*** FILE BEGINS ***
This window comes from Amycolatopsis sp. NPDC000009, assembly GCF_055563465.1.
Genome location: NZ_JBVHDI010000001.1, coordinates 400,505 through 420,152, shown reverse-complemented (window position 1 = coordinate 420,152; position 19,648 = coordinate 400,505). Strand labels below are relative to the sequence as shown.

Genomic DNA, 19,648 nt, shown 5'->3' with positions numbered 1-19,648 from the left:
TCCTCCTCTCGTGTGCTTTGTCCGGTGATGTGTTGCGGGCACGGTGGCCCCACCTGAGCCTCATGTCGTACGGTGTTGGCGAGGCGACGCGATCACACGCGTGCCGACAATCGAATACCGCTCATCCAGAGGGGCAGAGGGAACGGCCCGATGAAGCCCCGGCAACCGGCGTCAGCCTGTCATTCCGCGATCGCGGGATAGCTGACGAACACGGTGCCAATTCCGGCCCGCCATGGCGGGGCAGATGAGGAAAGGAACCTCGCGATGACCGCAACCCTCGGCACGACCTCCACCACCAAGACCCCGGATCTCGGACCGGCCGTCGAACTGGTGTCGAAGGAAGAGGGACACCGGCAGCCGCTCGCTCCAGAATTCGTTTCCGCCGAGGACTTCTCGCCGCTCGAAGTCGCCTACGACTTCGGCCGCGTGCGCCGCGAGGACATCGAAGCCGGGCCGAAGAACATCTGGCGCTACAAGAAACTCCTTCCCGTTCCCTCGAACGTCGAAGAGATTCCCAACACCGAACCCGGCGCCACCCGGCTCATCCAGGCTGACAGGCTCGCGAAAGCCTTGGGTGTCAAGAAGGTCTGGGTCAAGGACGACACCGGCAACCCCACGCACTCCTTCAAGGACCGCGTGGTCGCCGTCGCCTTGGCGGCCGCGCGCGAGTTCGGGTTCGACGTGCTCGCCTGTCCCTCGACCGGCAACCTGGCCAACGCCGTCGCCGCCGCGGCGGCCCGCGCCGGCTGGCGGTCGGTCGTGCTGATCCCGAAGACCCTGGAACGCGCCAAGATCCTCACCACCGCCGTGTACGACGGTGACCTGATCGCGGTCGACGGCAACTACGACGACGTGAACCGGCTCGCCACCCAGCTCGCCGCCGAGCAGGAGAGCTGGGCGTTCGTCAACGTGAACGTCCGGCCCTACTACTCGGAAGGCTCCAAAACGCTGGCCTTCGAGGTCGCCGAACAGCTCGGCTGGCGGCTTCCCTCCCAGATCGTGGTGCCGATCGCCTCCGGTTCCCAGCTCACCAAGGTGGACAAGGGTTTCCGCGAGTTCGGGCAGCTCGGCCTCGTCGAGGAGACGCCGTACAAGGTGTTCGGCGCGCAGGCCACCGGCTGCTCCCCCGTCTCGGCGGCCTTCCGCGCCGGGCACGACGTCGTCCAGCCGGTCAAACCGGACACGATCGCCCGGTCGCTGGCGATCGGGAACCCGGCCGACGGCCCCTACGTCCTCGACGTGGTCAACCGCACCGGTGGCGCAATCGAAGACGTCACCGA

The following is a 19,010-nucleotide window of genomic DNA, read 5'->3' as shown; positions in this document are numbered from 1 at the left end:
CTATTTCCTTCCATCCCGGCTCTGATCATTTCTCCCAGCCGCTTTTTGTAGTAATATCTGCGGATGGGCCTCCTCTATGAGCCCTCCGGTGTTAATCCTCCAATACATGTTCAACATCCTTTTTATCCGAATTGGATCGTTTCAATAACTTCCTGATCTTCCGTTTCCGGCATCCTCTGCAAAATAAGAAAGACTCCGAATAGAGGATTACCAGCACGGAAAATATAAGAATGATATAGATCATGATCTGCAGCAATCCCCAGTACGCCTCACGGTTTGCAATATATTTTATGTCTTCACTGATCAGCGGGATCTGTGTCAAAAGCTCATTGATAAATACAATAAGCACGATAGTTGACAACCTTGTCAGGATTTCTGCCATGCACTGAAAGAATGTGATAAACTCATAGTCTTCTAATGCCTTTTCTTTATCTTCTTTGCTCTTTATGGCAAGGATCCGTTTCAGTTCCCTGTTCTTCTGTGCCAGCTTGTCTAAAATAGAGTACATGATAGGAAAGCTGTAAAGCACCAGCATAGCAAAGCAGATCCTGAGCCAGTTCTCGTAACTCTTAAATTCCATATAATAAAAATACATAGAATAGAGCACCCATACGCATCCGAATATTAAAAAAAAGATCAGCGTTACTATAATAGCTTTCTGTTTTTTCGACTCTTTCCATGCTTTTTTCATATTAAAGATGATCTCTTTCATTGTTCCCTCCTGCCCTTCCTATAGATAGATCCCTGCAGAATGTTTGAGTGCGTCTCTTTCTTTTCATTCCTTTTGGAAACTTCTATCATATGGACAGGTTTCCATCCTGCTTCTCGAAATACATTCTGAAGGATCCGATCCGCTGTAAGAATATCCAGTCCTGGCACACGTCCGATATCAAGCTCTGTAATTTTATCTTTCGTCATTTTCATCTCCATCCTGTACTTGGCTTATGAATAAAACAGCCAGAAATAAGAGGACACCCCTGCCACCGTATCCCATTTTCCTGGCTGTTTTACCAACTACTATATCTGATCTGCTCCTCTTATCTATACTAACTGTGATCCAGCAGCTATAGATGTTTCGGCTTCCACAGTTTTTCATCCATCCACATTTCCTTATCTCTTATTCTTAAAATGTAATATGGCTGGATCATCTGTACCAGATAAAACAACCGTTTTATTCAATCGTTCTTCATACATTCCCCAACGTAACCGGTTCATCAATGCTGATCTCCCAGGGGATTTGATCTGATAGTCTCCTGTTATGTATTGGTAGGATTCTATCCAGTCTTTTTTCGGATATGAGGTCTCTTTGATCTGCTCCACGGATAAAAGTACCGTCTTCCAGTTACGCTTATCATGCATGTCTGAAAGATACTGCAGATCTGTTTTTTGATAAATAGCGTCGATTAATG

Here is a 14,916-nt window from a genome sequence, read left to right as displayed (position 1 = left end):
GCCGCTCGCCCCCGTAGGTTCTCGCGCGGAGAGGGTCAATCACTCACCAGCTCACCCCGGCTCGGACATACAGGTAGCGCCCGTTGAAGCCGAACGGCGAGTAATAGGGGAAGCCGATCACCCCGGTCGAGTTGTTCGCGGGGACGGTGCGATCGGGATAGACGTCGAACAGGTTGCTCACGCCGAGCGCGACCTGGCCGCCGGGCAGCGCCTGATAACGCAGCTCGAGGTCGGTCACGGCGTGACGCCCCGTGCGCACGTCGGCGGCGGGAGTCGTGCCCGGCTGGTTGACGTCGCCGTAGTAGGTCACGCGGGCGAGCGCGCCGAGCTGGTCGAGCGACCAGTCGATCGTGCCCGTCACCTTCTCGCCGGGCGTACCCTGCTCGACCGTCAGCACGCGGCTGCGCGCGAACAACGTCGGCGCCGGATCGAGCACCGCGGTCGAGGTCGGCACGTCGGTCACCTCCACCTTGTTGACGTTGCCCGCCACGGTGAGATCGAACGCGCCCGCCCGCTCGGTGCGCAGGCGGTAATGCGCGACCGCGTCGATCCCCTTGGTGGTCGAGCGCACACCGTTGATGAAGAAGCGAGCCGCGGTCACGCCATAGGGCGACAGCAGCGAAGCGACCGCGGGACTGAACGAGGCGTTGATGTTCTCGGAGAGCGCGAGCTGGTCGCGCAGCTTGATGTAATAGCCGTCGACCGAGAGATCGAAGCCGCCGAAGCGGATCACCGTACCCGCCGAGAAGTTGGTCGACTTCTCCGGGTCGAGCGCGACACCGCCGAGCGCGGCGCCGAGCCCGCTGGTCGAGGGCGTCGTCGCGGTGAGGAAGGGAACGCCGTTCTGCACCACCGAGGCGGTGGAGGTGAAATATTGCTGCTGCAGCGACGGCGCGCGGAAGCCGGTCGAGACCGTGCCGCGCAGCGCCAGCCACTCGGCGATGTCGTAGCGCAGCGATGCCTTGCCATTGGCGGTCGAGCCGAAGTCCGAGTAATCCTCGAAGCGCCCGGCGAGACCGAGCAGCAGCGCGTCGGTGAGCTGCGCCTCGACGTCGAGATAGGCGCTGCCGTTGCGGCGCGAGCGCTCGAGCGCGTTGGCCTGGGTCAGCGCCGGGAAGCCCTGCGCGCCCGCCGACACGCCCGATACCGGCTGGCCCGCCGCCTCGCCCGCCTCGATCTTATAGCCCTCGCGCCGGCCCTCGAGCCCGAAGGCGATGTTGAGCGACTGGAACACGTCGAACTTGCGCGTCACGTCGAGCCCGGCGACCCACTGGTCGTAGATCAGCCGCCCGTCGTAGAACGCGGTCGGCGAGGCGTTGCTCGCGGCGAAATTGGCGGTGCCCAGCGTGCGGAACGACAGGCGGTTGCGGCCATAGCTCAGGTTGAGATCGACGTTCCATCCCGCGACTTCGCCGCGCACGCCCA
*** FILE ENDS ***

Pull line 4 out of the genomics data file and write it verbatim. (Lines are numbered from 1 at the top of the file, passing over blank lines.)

TCCTCCTCTCGTGTGCTTTGTCCGGTGATGTGTTGCGGGCACGGTGGCCCCACCTGAGCCTCATGTCGTACGGTGTTGGCGAGGCGACGCGATCACACGCGTGCCGACAATCGAATACCGCTCATCCAGAGGGGCAGAGGGAACGGCCCGATGAAGCCCCGGCAACCGGCGTCAGCCTGTCATTCCGCGATCGCGGGATAGCTGACGAACACGGTGCCAATTCCGGCCCGCCATGGCGGGGCAGATGAGGAAAGGAACCTCGCGATGACCGCAACCCTCGGCACGACCTCCACCACCAAGACCCCGGATCTCGGACCGGCCGTCGAACTGGTGTCGAAGGAAGAGGGACACCGGCAGCCGCTCGCTCCAGAATTCGTTTCCGCCGAGGACTTCTCGCCGCTCGAAGTCGCCTACGACTTCGGCCGCGTGCGCCGCGAGGACATCGAAGCCGGGCCGAAGAACATCTGGCGCTACAAGAAACTCCTTCCCGTTCCCTCGAACGTCGAAGAGATTCCCAACACCGAACCCGGCGCCACCCGGCTCATCCAGGCTGACAGGCTCGCGAAAGCCTTGGGTGTCAAGAAGGTCTGGGTCAAGGACGACACCGGCAACCCCACGCACTCCTTCAAGGACCGCGTGGTCGCCGTCGCCTTGGCGGCCGCGCGCGAGTTCGGGTTCGACGTGCTCGCCTGTCCCTCGACCGGCAACCTGGCCAACGCCGTCGCCGCCGCGGCGGCCCGCGCCGGCTGGCGGTCGGTCGTGCTGATCCCGAAGACCCTGGAACGCGCCAAGATCCTCACCACCGCCGTGTACGACGGTGACCTGATCGCGGTCGACGGCAACTACGACGACGTGAACCGGCTCGCCACCCAGCTCGCCGCCGAGCAGGAGAGCTGGGCGTTCGTCAACGTGAACGTCCGGCCCTACTACTCGGAAGGCTCCAAAACGCTGGCCTTCGAGGTCGCCGAACAGCTCGGCTGGCGGCTTCCCTCCCAGATCGTGGTGCCGATCGCCTCCGGTTCCCAGCTCACCAAGGTGGACAAGGGTTTCCGCGAGTTCGGGCAGCTCGGCCTCGTCGAGGAGACGCCGTACAAGGTGTTCGGCGCGCAGGCCACCGGCTGCTCCCCCGTCTCGGCGGCCTTCCGCGCCGGGCACGACGTCGTCCAGCCGGTCAAACCGGACACGATCGCCCGGTCGCTGGCGATCGGGAACCCGGCCGACGGCCCCTACGTCCTCGACGTGGTCAACCGCACCGGTGGCGCAATCGAAGACGTCACCGA